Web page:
You Should Optimize Your Photos

Image optimization is kind of a big deal.

Unoptimized images make webpage load slower, and hurts user retention. Pages that load slowly increase the chances visitors will leave and go somewhere else. Learn how optimization ups conversions »

Table of Contents

  1. JPG vs PNG
  2. The Best Way to Optimize PNGs
  3. The Best Way to Optimize JPGs
  4. How Big Should My Web Images Be?
  5. Extra Credit: WebP and AVIF Images

JPG or PNG? Which is Best?

The two most common image types on the web are PNG and a JPG. Most people don’t really know the difference, and are sometimes told unhelpful advice like “always use JPG” or “always use PNG”. The truth is, PNG and JPG each have specific strengths, and it’s important to use the right one for the right purpose.

When To Use JPEG?

Short answer: JPGs are best for photos.

JPEG files (also written JPG) are best for photos or illustrations with lots of color variation. Here are some examples…

JPGs are best for images with lots of color gradation (like these).

As a PNG the above example would be a painfully large 583KB.

But that same image as a JPG is only 45KB.

That’s 92% smaller.

JPGs use “lossy compression” which means they lose some image quality as they get compressed. When done well it isn’t very noticeable, but too much compression creates “artifacts”.

When to Use PNG?

Short Answer: PNGs are best for Logos, and flat-color illustrations.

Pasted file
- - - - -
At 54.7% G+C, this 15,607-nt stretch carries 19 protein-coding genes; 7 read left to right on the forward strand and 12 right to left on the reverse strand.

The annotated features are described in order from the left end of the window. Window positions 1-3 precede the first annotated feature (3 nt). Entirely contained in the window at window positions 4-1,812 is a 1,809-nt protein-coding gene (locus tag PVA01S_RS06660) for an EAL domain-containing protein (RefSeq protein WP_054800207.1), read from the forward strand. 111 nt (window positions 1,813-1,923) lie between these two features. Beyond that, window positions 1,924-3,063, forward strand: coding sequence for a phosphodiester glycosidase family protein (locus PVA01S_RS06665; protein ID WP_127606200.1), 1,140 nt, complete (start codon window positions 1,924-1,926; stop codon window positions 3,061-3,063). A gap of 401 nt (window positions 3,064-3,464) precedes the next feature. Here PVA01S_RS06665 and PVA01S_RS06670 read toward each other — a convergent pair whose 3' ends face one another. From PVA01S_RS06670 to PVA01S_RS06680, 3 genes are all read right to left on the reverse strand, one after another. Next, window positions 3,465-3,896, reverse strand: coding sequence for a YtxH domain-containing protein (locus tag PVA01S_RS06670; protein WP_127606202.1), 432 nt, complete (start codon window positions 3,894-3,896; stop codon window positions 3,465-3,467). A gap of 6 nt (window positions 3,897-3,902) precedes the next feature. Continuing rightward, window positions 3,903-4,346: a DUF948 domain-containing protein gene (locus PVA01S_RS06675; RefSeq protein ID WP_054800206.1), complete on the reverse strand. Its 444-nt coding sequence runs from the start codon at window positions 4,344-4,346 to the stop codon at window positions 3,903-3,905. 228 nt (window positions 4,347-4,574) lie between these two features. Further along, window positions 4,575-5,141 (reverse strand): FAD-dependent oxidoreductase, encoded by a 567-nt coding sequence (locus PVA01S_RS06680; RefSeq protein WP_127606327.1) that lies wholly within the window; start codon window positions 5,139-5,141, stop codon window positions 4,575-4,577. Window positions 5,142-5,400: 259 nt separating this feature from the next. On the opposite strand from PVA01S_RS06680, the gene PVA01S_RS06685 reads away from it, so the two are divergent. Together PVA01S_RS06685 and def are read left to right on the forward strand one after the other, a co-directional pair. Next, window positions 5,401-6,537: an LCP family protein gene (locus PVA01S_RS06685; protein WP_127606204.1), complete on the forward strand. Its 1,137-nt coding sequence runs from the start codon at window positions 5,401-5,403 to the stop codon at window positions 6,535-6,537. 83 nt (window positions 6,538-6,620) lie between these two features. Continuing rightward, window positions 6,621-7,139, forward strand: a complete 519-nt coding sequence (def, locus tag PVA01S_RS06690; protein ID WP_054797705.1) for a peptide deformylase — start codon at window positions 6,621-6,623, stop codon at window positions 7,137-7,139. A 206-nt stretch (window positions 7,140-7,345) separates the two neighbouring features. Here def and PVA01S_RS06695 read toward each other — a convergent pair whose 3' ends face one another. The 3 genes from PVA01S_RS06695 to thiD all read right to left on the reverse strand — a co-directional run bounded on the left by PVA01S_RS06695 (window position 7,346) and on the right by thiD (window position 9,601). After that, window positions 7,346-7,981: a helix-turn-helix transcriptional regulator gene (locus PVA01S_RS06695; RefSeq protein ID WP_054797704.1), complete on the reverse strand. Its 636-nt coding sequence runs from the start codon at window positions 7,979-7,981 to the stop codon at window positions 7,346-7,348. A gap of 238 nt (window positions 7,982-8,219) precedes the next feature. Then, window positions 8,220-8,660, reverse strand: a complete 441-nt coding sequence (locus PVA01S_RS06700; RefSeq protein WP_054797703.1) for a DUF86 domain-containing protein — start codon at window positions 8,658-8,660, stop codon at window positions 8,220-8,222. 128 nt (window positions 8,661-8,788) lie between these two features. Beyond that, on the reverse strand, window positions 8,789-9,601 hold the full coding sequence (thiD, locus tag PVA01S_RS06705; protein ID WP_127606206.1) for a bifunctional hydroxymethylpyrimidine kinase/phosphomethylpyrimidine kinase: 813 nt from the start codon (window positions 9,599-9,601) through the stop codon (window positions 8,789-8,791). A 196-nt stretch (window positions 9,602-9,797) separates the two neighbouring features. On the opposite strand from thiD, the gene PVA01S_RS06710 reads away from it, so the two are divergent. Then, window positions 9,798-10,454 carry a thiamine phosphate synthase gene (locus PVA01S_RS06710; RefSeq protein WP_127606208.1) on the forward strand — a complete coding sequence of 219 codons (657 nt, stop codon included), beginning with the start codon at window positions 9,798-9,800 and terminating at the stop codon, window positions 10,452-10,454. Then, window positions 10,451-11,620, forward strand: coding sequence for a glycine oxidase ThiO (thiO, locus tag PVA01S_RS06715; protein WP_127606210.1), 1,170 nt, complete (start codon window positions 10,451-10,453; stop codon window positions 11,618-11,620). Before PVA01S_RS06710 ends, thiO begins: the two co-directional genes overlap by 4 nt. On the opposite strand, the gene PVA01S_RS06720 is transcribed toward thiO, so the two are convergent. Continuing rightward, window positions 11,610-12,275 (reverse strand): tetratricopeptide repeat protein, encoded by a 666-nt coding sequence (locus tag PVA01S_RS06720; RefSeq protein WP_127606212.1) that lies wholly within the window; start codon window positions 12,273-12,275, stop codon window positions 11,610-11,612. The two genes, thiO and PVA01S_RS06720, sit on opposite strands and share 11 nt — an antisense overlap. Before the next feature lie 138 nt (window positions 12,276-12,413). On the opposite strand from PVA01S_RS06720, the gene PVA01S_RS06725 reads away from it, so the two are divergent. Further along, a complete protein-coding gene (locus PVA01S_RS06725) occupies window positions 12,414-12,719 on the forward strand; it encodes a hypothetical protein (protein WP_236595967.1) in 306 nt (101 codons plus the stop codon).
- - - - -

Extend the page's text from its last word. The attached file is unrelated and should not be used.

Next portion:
PNGs are best for flat-color images (like these).

PNG files work great when you have large areas of the same color. The large areas of black and turquoise in the above illustration compresses nicely without any loss of quality.

Should I Ever Use PNGs for Photos?

Short Answer: Yes, but not on your website.

PNG images use “lossless compression” which means it compresses images without losing any quality.

Often I’ll export PNG photos from Photoshop because I plan to optimize them in a separate program (like and starting with a PNG allows me to convert them into JPGs that look better and compress smaller. It’s a win/win!

So yes, it’s okay to use PNG for photos, but you should convert them into JPGs (or another file type) before putting it on your website.

The Best Way to Optimize PNGs

By default, most PNGs come out too large. If you export a PNG from Canva or Photoshop, your images will be 2-4 times larger than necessary.

For best results, always run PNG files through

It frequently gets PNG files 50%-80% smaller without any loss in quality. It’s a no-brainer. If you’re putting PNG files on your website, you should run them through

The Best Way to Optimize JPGs

JPGs have been around for a long time and most graphics programs have their own quality controls.

Photoshop’s “Save for Web” feature lets you adjust JPGs Quality.

However, most programs (including Photoshop) use outdated compression methods for exporting JPGs.

For best results, export your JPGs at 100% quality (or export them as PNGs) and compress them with compresses JPGs better than 90% of software out there! And it’s free.

On average it makes images twice as small (while still looking good) as other programs. The secret is the new MozJPEG algorithm which handles compression more intelligently than traditional methods while still being compatible with every program that supports JPGs (basically everything).